Scrooge was not truly acting in a manner that promoted his own life. He chose a little more money over love of a “dowerless girl”. (A “dowry” was money or property that a wife or wife’s family gives to her husband when the wife and husband marry.) The problem here is Scrooge had already satisfied a certain level of material well-being, but he choose a few more dollars over the love of his life (Belle). Even in this case, who did Ebenezer Scrooge hurt -in the most fundamental sense? He hurt himself. (Belle went on to find a man that valued her in a more rational manner -as shown by a later scene in “A Christmas Carroll”.) Scrooge’s own life was (presumably) of utmost importance to him, but he damaged that life by pursuing more money over Belle.

Rational egoism means making your own life your ultimate value, and recognizing that reality demands that you must take certain actions in order to further it, such as working to produce the material values you need to survive. But, rational egoism means more than just acquiring material wealth. If you want to fall in love, you actually have to go out, and try to meet people, and you have to go out on dates. If you want friends, you have to find people that you have things in common with, and make an effort to make them a part of your life. If you want knowledge, you must read books, go to school, and study new ideas. If you want to be rational, you must study logic, and learn the method of objectivity. If you want happiness, you must discover what will make you happy, and then pursue it relentlessly. The level of wealth that each of us chooses to acquire in relation to other important values is a personal matter, and will often depend on your personal context and situation. One of the values of Capitalism is that it leaves each individual free to decide what level of wealth he will pursue. If he chooses to irrationally pursue additional wealth over love or friendship like Ebenezer Scrooge, that is his choice to make, and he will live with the consequences.

But, Bernie Sanders is not talking about the irrational pursuit of money like the case of Ebenezer Scrooge, because he does not accept the morality of rational egoism. He does not want you to live your life for your own sake. He reveals this when he discusses what it means to be a “socialist”. As a preliminary matter, it must be noted that the actual, accepted, definition of “socialism” is along the lines of: “…a way of organizing a society in which major industries are owned and controlled by the government rather than by individual people and companies…” http://www.merriam-webster.com/dictionary/socialism Whether governmental ownership of the means of production is actually in anybody’s rational self interest is more of a question for Economics and History. (I refer you to the old Soviet Union for an example of how socialism just makes everyone poor.) Governmental ownership of the means of production is not what Bernie Sanders is primarily talking about:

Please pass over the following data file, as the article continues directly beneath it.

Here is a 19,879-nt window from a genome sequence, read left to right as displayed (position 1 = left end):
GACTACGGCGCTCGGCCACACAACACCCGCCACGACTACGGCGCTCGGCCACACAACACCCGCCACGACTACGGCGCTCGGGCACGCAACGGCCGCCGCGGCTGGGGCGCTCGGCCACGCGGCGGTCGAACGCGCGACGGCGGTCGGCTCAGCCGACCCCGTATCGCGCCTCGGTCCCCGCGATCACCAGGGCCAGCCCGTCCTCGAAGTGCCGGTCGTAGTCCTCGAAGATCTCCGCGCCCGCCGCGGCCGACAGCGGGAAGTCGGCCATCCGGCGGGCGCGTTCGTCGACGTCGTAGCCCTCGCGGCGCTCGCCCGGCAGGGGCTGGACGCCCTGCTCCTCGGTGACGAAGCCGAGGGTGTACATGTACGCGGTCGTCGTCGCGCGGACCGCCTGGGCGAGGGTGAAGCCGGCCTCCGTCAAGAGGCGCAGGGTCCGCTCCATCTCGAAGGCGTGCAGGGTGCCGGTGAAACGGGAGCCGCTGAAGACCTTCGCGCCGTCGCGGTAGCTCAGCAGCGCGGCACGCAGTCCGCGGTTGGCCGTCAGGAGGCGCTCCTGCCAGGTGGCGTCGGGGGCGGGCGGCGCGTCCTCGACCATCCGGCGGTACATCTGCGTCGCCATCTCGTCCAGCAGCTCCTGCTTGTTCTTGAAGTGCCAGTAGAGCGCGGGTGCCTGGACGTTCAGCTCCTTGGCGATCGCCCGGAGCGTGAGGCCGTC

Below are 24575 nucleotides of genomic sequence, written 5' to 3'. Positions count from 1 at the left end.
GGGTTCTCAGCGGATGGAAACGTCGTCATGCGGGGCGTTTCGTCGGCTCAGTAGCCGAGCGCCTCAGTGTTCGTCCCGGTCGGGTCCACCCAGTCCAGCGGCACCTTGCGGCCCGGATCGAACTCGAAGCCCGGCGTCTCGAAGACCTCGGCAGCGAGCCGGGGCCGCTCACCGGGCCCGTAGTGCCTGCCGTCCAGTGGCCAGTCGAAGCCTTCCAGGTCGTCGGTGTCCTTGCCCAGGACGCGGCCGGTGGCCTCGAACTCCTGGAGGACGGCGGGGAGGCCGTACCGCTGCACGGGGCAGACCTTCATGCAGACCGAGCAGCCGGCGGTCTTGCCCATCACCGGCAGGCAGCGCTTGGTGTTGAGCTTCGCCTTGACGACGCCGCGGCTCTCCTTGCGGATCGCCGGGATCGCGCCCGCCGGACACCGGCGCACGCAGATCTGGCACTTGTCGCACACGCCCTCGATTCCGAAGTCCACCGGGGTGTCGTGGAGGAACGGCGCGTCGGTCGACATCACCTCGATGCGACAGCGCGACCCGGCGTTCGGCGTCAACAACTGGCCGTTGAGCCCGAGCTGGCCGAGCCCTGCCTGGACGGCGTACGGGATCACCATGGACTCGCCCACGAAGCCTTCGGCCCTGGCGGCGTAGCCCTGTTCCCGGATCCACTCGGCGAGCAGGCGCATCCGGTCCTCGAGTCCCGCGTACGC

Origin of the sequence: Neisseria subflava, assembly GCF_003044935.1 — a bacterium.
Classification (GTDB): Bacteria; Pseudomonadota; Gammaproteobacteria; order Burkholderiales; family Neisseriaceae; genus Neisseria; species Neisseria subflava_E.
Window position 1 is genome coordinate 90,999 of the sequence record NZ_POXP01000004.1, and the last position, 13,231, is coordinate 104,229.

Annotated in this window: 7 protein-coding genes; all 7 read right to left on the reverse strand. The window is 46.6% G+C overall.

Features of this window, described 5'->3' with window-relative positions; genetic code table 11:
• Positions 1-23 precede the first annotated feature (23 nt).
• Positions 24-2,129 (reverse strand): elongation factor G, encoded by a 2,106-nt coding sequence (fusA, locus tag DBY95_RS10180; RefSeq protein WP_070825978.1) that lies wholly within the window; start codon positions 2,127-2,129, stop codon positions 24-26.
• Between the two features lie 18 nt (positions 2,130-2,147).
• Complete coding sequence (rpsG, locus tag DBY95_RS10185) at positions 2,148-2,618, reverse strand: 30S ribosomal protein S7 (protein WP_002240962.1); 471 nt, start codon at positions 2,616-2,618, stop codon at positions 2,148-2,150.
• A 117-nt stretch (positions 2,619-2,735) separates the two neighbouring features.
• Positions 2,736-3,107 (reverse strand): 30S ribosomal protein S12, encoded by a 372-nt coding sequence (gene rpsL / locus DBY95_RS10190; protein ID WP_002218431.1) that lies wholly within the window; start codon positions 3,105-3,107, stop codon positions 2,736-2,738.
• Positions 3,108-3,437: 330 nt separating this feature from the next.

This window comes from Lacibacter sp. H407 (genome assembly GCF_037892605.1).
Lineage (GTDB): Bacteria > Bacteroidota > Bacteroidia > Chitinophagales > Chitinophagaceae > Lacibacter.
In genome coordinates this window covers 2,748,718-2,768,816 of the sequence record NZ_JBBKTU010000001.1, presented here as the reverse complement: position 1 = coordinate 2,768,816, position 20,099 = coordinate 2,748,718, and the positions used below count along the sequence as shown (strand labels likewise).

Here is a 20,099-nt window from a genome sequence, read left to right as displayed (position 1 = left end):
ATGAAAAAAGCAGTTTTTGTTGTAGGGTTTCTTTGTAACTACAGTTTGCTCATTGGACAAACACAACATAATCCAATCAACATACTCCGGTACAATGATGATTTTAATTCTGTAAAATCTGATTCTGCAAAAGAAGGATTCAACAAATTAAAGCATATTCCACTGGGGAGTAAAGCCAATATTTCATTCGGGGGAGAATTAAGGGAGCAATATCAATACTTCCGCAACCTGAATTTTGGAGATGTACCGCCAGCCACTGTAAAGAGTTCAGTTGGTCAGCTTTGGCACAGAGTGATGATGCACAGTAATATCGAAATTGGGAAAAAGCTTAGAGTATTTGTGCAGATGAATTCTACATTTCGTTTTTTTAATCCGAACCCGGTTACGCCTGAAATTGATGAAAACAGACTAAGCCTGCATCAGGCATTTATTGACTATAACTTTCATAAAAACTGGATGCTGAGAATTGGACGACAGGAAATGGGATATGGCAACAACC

Bernie Sanders:[1:54 minutes] “….Well, what it means to be a socialist in the sense of what the Pope is talking about, and what I’m talking about, is to say that we have got to do our best and live our lives in a way that alleviates human suffering, uh, that does not accelerate the disparities of income and wealth.”

Whose suffering is Mr. Sanders talking about here? Are we talking about you taking action to better your own life and maximize your own happiness? It’s doubtful, given the rest of what Mr. Sanders said, that this is what he means. Bernie Sanders is not advocating “socialism” per se here. He is advocating “altruism”. He does not believe that your own life is important for its own sake, or that you should pursue your own happiness -and leave others free to pursue their own as well. Mr. Sanders says we should all: “…do our best and live our lives in a way that alleviates human suffering…” Service to others and self-sacrifice, i.e., altruism, is what Bernie Sanders advocates. To Mr. Sanders, your own life is secondary to the purpose of alleviating the suffering of others.